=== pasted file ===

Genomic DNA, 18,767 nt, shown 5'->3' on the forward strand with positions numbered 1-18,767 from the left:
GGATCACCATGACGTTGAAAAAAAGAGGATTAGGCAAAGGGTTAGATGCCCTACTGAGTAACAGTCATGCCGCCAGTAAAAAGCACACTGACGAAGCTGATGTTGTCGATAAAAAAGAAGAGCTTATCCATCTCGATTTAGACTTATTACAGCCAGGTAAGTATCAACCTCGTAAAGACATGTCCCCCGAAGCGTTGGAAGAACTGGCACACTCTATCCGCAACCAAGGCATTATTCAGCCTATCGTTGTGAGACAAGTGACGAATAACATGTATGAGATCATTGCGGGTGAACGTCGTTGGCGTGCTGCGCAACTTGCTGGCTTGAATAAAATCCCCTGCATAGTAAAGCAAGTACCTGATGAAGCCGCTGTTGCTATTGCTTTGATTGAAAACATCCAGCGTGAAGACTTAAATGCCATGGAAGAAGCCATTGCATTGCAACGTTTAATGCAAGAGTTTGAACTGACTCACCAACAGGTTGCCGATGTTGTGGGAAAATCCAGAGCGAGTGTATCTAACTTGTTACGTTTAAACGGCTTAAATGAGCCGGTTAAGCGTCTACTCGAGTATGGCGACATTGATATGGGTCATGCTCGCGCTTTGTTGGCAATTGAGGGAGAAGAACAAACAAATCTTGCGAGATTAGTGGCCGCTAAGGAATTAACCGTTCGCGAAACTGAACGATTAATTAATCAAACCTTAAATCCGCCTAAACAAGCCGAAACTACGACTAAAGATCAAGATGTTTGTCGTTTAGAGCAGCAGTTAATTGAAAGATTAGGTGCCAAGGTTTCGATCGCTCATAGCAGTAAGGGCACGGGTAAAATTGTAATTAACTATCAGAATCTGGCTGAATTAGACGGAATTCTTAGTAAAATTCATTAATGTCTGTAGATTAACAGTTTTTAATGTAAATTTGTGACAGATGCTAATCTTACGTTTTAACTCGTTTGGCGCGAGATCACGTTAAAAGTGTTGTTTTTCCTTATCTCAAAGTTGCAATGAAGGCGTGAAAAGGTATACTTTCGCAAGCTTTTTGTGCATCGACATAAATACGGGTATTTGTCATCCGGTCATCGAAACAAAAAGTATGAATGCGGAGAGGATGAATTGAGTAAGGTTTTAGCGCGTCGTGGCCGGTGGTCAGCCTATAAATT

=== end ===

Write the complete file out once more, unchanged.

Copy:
Genomic DNA, 18,767 nt, shown 5'->3' on the forward strand with positions numbered 1-18,767 from the left:
GGATCACCATGACGTTGAAAAAAAGAGGATTAGGCAAAGGGTTAGATGCCCTACTGAGTAACAGTCATGCCGCCAGTAAAAAGCACACTGACGAAGCTGATGTTGTCGATAAAAAAGAAGAGCTTATCCATCTCGATTTAGACTTATTACAGCCAGGTAAGTATCAACCTCGTAAAGACATGTCCCCCGAAGCGTTGGAAGAACTGGCACACTCTATCCGCAACCAAGGCATTATTCAGCCTATCGTTGTGAGACAAGTGACGAATAACATGTATGAGATCATTGCGGGTGAACGTCGTTGGCGTGCTGCGCAACTTGCTGGCTTGAATAAAATCCCCTGCATAGTAAAGCAAGTACCTGATGAAGCCGCTGTTGCTATTGCTTTGATTGAAAACATCCAGCGTGAAGACTTAAATGCCATGGAAGAAGCCATTGCATTGCAACGTTTAATGCAAGAGTTTGAACTGACTCACCAACAGGTTGCCGATGTTGTGGGAAAATCCAGAGCGAGTGTATCTAACTTGTTACGTTTAAACGGCTTAAATGAGCCGGTTAAGCGTCTACTCGAGTATGGCGACATTGATATGGGTCATGCTCGCGCTTTGTTGGCAATTGAGGGAGAAGAACAAACAAATCTTGCGAGATTAGTGGCCGCTAAGGAATTAACCGTTCGCGAAACTGAACGATTAATTAATCAAACCTTAAATCCGCCTAAACAAGCCGAAACTACGACTAAAGATCAAGATGTTTGTCGTTTAGAGCAGCAGTTAATTGAAAGATTAGGTGCCAAGGTTTCGATCGCTCATAGCAGTAAGGGCACGGGTAAAATTGTAATTAACTATCAGAATCTGGCTGAATTAGACGGAATTCTTAGTAAAATTCATTAATGTCTGTAGATTAACAGTTTTTAATGTAAATTTGTGACAGATGCTAATCTTACGTTTTAACTCGTTTGGCGCGAGATCACGTTAAAAGTGTTGTTTTTCCTTATCTCAAAGTTGCAATGAAGGCGTGAAAAGGTATACTTTCGCAAGCTTTTTGTGCATCGACATAAATACGGGTATTTGTCATCCGGTCATCGAAACAAAAAGTATGAATGCGGAGAGGATGAATTGAGTAAGGTTTTAGCGCGTCGTGGCCGGTGGTCAGCCTATAAATT